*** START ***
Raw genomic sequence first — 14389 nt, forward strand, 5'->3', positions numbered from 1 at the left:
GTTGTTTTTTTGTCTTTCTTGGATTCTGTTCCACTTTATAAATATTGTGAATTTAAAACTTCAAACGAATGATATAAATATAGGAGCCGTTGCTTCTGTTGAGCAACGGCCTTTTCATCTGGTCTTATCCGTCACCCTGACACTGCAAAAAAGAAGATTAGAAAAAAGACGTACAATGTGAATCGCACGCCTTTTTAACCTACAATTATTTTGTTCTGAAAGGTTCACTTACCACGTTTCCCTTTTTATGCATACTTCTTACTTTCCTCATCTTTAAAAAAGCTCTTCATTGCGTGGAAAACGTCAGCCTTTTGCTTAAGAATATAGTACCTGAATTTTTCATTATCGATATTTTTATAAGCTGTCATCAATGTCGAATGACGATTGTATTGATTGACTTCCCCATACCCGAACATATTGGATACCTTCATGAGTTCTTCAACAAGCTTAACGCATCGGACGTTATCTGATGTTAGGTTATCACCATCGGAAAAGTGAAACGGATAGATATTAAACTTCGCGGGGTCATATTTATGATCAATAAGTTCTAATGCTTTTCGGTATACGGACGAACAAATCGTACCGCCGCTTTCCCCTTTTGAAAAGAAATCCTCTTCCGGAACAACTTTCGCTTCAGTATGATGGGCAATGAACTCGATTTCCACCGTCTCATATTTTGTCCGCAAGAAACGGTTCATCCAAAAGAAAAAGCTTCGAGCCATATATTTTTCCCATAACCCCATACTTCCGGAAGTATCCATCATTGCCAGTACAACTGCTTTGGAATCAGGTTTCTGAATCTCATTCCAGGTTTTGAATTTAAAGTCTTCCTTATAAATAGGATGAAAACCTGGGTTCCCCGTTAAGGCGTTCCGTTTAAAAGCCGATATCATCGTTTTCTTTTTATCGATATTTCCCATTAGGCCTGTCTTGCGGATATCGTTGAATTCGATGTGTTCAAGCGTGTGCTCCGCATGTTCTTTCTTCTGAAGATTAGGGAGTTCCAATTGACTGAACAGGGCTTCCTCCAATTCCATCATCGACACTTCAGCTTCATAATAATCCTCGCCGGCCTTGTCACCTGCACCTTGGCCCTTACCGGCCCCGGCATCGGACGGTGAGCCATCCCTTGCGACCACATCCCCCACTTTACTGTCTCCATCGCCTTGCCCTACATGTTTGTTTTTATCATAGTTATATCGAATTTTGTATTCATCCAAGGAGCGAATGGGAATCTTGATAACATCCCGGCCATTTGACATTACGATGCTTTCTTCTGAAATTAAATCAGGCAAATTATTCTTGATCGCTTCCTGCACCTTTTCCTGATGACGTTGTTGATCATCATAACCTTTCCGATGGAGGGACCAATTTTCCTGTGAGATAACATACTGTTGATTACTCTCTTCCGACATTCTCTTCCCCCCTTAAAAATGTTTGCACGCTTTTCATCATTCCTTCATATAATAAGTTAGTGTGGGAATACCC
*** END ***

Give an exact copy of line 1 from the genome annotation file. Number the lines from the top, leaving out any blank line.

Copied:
Raw genomic sequence first — 14389 nt, forward strand, 5'->3', positions numbered from 1 at the left: